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Eskom in deal to boost nuclear waste storage

Additional storage will keep Koeberg plant running beyond 2018

CAPE TOWN – South African power utility Eskom, struggling to meet demand in Africa’s most developed economy, is to pay an estimated R200 million for the supply of nuclear waste storage casks to keep its Koeberg plant running beyond 2018.

The seven new reinforced metal casks to be supplied by U.S. energy company Holtec International are the first step of a three-phase project to create more storage space at Koeberg, which is Africa’s only nuclear power plant, situated about 35km from Cape Town.

Eskom, which regularly has to turn off the lights to industry and homes to protect the national power grid from collapse, said that Koeberg’s two 900 megawatt (MW) reactors need additional storage to accommodate spent fuel assemblies beyond 2018.

Koeberg produces about 32 tonnes of spent fuel a year but its spent-fuel pools, where assemblies are cooled under water for a decade, are 70 percent full. The fuel assemblies contain radioactive materials including uranium and plutonium, which can remain dangerous for thousands of years.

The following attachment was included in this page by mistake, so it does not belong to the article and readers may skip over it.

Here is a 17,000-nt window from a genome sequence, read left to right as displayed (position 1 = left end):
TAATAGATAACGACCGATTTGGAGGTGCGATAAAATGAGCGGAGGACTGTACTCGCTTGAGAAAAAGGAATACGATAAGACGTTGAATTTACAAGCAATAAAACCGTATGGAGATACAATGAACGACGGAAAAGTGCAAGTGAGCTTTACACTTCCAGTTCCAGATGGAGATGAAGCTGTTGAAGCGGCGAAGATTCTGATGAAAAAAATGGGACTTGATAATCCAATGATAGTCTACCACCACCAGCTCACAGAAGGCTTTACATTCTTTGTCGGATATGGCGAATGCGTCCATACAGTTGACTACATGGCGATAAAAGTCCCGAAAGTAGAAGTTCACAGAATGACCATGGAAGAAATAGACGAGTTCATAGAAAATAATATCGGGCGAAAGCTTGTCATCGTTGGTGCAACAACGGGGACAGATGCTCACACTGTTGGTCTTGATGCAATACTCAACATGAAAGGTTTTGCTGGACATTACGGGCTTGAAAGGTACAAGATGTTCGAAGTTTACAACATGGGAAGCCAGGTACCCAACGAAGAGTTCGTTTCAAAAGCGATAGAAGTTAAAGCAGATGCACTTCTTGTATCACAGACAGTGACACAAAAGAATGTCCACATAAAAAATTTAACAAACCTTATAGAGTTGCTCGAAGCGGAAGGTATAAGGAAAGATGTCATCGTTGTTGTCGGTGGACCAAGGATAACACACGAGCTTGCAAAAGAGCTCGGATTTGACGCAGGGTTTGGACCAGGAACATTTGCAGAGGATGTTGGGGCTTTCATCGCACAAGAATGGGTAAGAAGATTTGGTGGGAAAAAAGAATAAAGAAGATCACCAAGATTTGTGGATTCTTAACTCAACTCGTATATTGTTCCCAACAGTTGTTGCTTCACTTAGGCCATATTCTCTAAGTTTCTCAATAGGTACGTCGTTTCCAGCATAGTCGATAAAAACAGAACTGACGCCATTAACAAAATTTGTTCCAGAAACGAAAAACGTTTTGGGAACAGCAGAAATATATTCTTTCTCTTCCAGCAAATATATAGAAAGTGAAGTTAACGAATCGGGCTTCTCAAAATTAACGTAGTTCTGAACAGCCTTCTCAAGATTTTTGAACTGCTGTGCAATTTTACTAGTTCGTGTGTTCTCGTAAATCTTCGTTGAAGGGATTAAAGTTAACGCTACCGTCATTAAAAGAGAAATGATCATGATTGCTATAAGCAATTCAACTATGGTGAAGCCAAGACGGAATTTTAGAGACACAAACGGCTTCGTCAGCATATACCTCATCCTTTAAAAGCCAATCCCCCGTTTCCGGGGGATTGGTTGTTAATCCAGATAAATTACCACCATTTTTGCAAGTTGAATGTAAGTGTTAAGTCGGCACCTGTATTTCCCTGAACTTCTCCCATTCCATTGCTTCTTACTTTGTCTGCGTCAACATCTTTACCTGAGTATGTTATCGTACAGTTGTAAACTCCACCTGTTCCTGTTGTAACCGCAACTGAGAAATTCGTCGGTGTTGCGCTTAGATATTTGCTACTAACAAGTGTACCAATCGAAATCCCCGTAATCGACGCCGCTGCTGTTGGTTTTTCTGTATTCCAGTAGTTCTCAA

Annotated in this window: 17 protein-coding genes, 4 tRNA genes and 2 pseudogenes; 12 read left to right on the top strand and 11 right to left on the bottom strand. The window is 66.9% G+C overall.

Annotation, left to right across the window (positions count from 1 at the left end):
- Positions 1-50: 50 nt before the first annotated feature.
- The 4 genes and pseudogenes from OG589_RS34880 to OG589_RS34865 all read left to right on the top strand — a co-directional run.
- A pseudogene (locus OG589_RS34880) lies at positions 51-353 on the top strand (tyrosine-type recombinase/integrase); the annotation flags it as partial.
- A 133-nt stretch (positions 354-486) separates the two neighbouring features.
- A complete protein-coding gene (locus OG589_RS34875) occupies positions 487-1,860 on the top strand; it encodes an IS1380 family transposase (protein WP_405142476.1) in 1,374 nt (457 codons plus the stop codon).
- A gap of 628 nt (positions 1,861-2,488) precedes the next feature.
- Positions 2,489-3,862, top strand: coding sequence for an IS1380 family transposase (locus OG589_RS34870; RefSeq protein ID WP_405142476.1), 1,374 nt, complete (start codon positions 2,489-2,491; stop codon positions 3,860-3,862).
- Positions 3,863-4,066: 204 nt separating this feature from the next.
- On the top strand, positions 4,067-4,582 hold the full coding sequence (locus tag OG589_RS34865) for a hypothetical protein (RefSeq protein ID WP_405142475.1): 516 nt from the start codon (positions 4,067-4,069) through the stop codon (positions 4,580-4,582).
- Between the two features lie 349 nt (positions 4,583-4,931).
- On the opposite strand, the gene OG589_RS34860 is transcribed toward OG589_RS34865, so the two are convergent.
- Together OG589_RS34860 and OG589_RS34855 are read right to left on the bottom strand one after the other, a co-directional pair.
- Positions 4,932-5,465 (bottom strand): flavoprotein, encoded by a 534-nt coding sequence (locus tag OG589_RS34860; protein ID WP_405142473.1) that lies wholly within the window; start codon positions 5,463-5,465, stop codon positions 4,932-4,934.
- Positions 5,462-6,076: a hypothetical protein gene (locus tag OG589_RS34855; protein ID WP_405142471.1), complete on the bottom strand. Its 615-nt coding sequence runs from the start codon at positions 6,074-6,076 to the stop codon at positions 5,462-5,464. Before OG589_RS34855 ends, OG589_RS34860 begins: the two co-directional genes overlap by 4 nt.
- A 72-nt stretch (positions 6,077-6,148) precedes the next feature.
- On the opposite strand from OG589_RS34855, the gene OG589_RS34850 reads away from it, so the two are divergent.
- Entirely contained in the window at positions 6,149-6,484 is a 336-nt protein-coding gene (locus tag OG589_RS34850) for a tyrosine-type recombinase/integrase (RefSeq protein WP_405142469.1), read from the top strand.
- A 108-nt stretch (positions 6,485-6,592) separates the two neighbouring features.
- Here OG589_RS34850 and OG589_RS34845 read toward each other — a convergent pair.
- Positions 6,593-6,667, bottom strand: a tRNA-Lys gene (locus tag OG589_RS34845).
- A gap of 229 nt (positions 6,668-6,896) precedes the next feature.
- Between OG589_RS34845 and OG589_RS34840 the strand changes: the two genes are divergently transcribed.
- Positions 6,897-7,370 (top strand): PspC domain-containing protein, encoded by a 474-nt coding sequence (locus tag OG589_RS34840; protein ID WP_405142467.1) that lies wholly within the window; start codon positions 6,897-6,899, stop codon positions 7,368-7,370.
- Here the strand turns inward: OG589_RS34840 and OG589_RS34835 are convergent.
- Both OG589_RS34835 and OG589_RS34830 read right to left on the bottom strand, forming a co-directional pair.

“Additional space will be created by moving spent fuel from spent-fuel pools into dry spent-fuel storage casks,” an Eskom spokesman said on Wednesday.

Phase two of the project will procure a further 30 to 40 dry storage casks before a final phase in which an on-site transient interim storage facility (TISF) will be built by 2019.

“An off-site central interim storage facility is planned to be available by 2025 (and) dry storage casks will be transported from the TISF to this facility,” Eskom said.

Low and intermediate-level radioactive waste is transported by road hundreds of kilometres away to the desolate Vaalputs repository, which Eskom favours as the central interim storage facility.

South Africa is considering a range of final storage options, including recycling high-level waste or storing it deep underground, as it plans an ambitious nuclear power expansion to generate an additional 9,600 MW by 2030.

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A sangoma can solve this problem for you at half the cost of the American solution. All you need is a truck with Paul Revere and Peter Stuyvesant signs on the side. Put the nuclear waste inside and drive slowly down the N2. Before you get to Somerset West everything in the truck will disappear without a trace. Problem solved.

End of comments.

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